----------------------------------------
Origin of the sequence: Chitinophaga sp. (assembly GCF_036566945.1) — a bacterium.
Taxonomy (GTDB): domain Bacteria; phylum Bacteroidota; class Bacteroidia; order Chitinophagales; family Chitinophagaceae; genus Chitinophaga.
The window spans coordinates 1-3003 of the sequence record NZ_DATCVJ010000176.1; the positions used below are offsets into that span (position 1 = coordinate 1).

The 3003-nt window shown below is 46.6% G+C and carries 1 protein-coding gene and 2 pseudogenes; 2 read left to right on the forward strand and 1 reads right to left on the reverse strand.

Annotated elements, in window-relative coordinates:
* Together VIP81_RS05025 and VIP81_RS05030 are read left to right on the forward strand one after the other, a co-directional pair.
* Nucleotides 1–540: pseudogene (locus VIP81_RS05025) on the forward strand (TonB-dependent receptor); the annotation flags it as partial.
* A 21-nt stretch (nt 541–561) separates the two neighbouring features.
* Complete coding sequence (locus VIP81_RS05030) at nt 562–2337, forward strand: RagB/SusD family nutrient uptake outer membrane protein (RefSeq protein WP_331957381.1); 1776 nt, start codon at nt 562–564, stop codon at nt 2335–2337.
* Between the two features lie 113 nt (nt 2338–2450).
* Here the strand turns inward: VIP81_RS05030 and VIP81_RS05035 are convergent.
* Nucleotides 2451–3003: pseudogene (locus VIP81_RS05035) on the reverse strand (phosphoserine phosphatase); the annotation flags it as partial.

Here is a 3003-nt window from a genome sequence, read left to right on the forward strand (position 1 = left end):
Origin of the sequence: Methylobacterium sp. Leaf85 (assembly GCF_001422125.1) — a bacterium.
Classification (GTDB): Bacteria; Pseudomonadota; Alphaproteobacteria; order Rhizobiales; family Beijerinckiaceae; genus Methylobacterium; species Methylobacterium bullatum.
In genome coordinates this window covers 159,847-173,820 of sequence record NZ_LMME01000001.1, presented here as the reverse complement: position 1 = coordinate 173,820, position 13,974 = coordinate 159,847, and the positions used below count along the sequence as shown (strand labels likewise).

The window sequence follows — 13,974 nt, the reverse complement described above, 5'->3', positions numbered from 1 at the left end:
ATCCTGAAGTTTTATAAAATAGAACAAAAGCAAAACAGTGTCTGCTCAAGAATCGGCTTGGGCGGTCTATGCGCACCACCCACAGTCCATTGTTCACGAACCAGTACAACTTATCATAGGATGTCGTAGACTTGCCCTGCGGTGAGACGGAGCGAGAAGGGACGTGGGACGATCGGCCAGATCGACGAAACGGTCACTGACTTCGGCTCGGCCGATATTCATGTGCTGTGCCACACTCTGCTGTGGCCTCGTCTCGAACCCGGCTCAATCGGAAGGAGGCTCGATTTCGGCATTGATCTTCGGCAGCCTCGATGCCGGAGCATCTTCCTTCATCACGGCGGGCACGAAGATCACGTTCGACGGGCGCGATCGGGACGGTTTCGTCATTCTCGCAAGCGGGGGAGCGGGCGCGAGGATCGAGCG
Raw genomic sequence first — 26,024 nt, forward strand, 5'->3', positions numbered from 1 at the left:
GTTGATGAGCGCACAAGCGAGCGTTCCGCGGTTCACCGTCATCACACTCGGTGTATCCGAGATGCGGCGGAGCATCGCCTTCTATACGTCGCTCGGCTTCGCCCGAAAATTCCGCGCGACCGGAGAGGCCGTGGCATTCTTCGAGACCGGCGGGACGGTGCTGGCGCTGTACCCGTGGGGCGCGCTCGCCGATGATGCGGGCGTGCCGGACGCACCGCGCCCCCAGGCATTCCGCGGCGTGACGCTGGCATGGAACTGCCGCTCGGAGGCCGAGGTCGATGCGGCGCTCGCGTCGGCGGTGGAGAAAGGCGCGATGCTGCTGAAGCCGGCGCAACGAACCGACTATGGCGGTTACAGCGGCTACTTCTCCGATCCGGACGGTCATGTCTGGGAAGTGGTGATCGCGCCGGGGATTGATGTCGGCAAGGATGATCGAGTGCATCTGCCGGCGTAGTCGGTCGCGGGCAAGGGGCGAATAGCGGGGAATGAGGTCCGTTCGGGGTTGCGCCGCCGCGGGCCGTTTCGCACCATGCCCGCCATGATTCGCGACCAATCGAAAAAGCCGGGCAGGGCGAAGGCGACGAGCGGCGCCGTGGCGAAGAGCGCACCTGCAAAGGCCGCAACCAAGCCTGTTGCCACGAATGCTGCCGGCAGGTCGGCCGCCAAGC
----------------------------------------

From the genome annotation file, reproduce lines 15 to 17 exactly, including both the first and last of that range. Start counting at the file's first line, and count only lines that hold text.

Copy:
Classification (GTDB): Bacteria; Pseudomonadota; Alphaproteobacteria; order Rhizobiales; family Beijerinckiaceae; genus Methylobacterium; species Methylobacterium bullatum.
In genome coordinates this window covers 159,847-173,820 of sequence record NZ_LMME01000001.1, presented here as the reverse complement: position 1 = coordinate 173,820, position 13,974 = coordinate 159,847, and the positions used below count along the sequence as shown (strand labels likewise).

The window sequence follows — 13,974 nt, the reverse complement described above, 5'->3', positions numbered from 1 at the left end: